Real estate photography is a commercial photographic genre able to generate a constant income. After all, people sell houses all the time, and good photographs make up half of the job because it’s easier to fall in love with a property when you see its bright colors, intense lighting, and well-chosen angles. 

Furthermore, real estate photos are the first impression you make as a real estate agent or property owner. The quality of the photos shows people how much you care about the property, how much energy you’ve invested in this process, and what to expect in terms of cleanliness, repair history, and attention to detail.

As a real estate photographer, you should bear all these in mind and purposefully apply them in your photo compositions. Here is everything you need to know to get started with real estate photography.

Real estate photography - tips & techniques

There are two aspects to consider when photographing a property. The first one is to capture the property’s features exactly. For example, color accuracy is an essential factor. Other factors are geometry, space, textures, lighting, and the view. Property photographs are realistic and leave no room for artistic interpretations. You need to capture the scenery as it is.

At the same time, property photography incorporates a lot of storytelling. A property isn’t just a space filled with objects. It has a history, an atmosphere, surroundings, and potential. All these should be captured in your property photographs. Look for personal details and unique aspects that make the property special.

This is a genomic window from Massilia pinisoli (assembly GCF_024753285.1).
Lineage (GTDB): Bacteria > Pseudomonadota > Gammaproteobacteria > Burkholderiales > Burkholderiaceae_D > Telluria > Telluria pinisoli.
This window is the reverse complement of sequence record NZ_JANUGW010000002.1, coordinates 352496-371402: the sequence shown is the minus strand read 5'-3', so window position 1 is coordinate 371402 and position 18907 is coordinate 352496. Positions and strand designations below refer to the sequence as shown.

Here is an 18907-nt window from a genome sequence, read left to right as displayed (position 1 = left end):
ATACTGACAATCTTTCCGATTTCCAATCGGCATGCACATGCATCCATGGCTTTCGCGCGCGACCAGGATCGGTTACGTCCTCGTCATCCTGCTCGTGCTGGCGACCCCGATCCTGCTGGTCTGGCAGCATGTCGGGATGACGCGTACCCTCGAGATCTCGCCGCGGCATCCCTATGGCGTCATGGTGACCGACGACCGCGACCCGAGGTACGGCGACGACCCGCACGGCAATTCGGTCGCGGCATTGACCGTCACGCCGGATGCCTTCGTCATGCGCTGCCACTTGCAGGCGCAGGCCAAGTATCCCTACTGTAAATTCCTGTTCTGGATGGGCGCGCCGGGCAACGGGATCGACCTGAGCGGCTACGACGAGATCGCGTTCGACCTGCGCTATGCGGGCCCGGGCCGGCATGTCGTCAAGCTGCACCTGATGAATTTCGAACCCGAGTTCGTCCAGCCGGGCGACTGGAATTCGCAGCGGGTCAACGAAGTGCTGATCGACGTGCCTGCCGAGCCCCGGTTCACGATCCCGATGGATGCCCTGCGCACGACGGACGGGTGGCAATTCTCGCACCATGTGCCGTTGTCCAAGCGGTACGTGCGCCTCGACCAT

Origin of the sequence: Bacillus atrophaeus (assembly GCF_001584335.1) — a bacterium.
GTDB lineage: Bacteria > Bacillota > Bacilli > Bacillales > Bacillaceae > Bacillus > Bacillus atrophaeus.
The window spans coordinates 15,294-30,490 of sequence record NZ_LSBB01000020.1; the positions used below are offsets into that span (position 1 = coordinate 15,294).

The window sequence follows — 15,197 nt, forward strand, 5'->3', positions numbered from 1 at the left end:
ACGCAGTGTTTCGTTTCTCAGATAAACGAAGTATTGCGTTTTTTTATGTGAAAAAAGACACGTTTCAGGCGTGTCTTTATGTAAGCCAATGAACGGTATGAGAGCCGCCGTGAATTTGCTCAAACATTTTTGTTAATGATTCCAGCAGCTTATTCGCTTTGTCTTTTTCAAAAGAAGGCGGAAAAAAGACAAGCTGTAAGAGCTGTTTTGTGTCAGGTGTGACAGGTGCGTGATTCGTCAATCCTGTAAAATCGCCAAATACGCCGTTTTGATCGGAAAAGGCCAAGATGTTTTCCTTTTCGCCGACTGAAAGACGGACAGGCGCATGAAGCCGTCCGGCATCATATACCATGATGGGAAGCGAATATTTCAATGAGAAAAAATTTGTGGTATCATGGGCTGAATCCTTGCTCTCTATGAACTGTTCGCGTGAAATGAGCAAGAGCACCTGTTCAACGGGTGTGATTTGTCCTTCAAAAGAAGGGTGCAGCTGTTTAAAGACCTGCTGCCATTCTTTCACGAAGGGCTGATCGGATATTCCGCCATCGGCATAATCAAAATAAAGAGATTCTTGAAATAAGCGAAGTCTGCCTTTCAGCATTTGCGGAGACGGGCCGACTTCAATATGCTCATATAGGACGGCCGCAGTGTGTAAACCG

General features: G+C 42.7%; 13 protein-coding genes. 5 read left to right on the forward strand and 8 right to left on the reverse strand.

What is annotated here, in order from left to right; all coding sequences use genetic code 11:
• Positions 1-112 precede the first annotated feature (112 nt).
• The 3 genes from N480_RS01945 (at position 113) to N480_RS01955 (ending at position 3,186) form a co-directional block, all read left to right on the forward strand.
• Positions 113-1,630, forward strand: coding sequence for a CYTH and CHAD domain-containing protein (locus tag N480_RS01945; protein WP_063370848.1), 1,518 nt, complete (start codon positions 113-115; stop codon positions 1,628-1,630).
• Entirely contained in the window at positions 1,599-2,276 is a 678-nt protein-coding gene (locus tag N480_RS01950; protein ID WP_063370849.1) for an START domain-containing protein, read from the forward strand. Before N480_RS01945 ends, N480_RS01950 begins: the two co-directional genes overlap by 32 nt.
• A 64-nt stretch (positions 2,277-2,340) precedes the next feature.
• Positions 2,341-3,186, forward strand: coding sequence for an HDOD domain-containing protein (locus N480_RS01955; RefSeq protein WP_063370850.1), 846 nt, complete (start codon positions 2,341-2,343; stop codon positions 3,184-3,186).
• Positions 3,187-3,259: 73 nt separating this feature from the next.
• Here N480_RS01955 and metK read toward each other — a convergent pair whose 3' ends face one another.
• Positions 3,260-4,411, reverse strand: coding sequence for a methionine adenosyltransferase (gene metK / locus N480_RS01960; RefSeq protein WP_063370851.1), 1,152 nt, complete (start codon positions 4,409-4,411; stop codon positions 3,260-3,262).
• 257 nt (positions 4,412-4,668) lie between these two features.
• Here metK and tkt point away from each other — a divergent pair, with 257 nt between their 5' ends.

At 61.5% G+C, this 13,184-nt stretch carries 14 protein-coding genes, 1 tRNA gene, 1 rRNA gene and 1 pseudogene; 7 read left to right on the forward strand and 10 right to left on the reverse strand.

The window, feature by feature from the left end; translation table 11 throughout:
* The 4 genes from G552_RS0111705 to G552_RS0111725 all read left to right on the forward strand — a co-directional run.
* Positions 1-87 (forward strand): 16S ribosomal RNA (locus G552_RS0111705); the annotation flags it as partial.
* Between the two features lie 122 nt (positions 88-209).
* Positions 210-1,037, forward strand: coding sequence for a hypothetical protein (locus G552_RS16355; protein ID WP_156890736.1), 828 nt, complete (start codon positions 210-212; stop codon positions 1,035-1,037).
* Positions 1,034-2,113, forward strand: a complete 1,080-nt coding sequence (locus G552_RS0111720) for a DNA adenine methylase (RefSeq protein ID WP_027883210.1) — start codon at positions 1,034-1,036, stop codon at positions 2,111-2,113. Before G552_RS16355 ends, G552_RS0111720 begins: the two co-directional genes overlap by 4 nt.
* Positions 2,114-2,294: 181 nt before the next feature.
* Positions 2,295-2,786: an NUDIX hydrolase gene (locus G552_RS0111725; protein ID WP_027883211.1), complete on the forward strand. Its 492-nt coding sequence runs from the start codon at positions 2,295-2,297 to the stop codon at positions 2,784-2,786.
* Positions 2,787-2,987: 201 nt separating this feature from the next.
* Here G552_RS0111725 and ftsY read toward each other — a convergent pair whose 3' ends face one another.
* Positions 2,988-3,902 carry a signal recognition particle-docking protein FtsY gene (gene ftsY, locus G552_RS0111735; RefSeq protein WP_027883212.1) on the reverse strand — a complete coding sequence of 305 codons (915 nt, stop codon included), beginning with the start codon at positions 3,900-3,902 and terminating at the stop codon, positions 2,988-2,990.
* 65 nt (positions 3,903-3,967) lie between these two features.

What Is Real Estate Photography?

Real estate photography - is a particular type of property photography in which the purpose of the photos is to sell a property. Alongside the goal of accurately capturing the property’s features and infusing the photos with its stories, real estate photography incorporates a commercial transaction. As a result, real estate photographs need to help the real estate agent or the owner sell the property and make justice to the potential buyer at the same time.

A real estate photographer may work for people willing to sell a property, real estate agencies, real estate magazines or websites, construction development companies, or architecture and interior design companies. They may be full-time employees or freelancers. However, their range of photography skills needs to cover shooting in natural and artificial light, outdoor and indoor photography, aerial photography, and close-up photography. Their gear bag is heavy as well.

Equipment for Shooting Real Estate Photos

A real estate photographer should have a high-quality camera, a range of lenses, and a tripod.

  • In terms of cameras, high-end DSLRs and mirrorless cameras are the obvious choices because they provide high image resolutions, perform well in less-than-perfect lighting conditions, and grant access to a broad range of lenses. However, speed is sometimes important as your real estate photoshoot may have a time limit. 

  • If you don’t have the time to manage a complex camera with interchangeable lenses (or don’t want to carry the weight), go for a zoom Compact camera
  • Or even the latest Smartphone model (e.g., Samsung S23, iPhone 15 Pro, OnePlus 11, etc.).
  • An action camera (GoPro or DJI) may work very well too.

The reason for which compact cameras, smartphones, and action cameras work for real estate photography is the focal lengths of their lenses.

Lenses for real estate photography

Regardless of the camera you use, you need a wide-angle lens to capture the space accurately. A focal length between 10mm and 35mm will allow you to take environmental shots of an entire room, house, or property.